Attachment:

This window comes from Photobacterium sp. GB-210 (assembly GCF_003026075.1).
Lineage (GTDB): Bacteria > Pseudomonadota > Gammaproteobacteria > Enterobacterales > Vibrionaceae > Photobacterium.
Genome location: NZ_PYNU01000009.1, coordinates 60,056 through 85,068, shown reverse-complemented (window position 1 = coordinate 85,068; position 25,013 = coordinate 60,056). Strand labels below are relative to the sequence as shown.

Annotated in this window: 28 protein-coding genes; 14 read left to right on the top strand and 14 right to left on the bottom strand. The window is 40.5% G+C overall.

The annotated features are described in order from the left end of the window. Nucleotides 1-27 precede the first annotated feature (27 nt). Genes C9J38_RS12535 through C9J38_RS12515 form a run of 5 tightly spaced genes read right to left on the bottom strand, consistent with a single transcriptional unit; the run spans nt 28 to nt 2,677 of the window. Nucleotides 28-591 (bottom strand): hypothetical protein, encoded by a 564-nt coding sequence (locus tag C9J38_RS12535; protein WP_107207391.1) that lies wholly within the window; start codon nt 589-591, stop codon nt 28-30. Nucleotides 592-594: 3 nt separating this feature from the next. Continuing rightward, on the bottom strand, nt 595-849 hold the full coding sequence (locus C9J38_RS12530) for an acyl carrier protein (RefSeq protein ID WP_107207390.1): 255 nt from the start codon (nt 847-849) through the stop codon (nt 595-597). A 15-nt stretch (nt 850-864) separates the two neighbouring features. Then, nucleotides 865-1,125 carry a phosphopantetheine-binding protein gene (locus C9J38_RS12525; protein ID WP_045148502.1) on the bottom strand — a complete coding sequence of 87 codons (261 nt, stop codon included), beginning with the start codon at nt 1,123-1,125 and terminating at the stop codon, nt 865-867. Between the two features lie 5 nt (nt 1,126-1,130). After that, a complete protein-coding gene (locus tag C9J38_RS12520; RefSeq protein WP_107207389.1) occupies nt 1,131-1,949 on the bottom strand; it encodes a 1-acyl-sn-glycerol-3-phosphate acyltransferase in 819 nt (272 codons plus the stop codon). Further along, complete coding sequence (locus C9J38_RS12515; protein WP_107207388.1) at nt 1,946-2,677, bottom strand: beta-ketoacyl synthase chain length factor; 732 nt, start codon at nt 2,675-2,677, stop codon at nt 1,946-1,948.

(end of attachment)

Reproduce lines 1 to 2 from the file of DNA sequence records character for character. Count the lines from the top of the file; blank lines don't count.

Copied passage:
This window comes from Photobacterium sp. GB-210 (assembly GCF_003026075.1).
Lineage (GTDB): Bacteria > Pseudomonadota > Gammaproteobacteria > Enterobacterales > Vibrionaceae > Photobacterium.